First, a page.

Chris:  I downloaded, like I said, a million ebooks; did all these online courses; like, everything.  And it just, like you said, it wasn’t my baby.  I read it, and I was like, yeah, it sounds awesome to be able to do that, but my baby would never in a million years do that.  So I read all the things that I was supposed to be doing, and honestly, those just made me more anxiety because it made me feel like more of a failure.

Alyssa:  Right.  “I did it, and I’m still failing, so what is wrong?”  Or maybe that method would have worked, but they didn’t tell you how to execute it for your baby.

Chris:  Yes, or how to troubleshoot.  Like, okay, I went in and did this, and now I’m out of the room and she’s doing this – what’s next?  And when you just have a book, for me, what would be nice is to go in and grab her and breastfeed her.  Let’s get a boob in her mouth and see what happens!

Alyssa:  Well, that’s why having my one-on-one support is great because when that happens, you can text me and say, oh no!  This is not supposed to happen; what do I do?  And I can say, yes, this is supposed to happen; you did totally find; you did exactly what you needed to do.  Let’s just wait it out for five minutes.

Chris:  Yep.  The text message support over the weekend – we did that twice, right?

Alyssa:  Yeah.

Chris:  That was the 1000% game changer.  Like, I cannot even recommend that enough because those minutes when you’re feeling like you’re going to break, you know?  You’re like, oh, I don’t know what to do; I’ve got to go in there!  Instead, I would text you, and you would say, you got this!  One more minute!  Or you’d say give it ten more, and if it doesn’t work out, then go get her.  And I’d be like, okay.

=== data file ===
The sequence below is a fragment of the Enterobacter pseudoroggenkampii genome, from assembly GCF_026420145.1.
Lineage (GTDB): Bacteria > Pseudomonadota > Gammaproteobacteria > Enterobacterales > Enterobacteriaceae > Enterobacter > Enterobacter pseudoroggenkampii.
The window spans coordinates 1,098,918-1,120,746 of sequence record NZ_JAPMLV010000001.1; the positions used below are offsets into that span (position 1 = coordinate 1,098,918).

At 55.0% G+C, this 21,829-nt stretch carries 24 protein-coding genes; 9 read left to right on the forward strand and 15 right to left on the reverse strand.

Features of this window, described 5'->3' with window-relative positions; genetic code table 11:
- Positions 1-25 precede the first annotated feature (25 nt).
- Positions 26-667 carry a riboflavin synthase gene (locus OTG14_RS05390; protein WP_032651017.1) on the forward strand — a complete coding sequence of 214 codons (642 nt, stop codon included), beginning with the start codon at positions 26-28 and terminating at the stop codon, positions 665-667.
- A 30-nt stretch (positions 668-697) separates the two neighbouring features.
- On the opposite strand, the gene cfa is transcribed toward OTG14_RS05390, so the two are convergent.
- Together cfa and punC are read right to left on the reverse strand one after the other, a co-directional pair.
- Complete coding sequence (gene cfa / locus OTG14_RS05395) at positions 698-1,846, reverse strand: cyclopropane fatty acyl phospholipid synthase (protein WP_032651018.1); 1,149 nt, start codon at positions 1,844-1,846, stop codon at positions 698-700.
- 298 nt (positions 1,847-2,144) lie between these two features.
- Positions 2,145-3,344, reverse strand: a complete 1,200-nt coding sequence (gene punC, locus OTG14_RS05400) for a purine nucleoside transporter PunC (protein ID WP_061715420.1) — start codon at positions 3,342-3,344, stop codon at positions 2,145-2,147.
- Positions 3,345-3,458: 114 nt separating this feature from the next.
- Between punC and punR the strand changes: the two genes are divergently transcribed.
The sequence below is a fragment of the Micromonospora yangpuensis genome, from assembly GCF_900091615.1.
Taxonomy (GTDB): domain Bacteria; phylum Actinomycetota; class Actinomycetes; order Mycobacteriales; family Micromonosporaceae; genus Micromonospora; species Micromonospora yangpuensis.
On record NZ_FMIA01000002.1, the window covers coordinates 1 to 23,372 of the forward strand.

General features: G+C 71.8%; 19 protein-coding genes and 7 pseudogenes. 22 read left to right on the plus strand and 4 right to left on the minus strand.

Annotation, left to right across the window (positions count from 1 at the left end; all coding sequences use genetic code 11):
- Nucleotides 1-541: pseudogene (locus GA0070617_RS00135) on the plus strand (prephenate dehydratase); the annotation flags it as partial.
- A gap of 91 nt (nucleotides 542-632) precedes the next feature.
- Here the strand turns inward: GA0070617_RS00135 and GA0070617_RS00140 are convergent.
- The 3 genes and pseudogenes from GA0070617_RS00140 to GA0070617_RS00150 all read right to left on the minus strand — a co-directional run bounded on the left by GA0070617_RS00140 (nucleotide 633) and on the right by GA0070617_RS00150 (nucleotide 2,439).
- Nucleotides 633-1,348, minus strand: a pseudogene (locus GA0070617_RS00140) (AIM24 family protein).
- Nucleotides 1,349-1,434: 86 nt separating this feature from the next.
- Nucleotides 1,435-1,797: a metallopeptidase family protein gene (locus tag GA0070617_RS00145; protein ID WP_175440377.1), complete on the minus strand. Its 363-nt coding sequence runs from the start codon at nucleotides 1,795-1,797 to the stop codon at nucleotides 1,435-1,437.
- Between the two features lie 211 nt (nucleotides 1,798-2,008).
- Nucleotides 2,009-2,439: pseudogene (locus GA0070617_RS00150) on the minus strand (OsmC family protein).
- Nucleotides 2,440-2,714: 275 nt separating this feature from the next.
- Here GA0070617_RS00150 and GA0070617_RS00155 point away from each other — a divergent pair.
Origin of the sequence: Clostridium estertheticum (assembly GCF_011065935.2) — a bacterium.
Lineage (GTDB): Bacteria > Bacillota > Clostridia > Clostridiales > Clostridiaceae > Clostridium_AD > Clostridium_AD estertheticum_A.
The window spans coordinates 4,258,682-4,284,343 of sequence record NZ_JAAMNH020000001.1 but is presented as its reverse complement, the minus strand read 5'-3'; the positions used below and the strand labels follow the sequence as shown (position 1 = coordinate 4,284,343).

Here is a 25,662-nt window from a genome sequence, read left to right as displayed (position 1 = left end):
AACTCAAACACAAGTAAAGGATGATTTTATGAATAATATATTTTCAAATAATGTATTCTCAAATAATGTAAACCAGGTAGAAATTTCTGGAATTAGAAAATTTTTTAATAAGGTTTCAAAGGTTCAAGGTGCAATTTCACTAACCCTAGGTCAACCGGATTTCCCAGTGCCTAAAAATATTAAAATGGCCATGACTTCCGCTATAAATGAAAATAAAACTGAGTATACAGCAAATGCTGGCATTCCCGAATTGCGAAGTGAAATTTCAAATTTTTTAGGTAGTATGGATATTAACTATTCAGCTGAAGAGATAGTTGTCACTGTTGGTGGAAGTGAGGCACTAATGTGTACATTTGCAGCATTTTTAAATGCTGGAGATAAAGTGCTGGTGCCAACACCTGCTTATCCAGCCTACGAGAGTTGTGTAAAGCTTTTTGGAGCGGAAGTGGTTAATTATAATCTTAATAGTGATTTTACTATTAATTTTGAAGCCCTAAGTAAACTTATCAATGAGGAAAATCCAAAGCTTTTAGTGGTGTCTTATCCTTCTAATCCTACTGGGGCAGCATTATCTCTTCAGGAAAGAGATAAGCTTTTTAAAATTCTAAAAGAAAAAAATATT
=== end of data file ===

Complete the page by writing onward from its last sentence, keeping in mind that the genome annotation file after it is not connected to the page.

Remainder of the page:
Alyssa:  Or let’s try this, and if it doesn’t work again tomorrow, we’re going to think of a plan B.

Chris:  Yeah.  The text message support was the absolute game changer, and just having a human also holds you really accountable because I knew that you were going to –

Alyssa:  Yeah, I was going to text you and say, hey, what’d you do last night?  How did it go?

Chris:  Exactly, yeah.

Alyssa:  Did you move out of that room?

Chris:  Yeah, so the accountability to actually implement the things that you’re learning makes it so that you can’t back out without being a liar!

Alyssa:  Right.  I’ll know!  I’ll be checking your Instagram feed!  Make sure you’re not lying to me about this!

Chris:  But yeah, that was the biggest and best thing that we did in parenting, I think, was to figure out sleep.

Alyssa:  It’s huge.  That’s why I love it so much.  I mean, it can be detrimental to your health and your relationships to have bad sleep.  Anything else you want to say?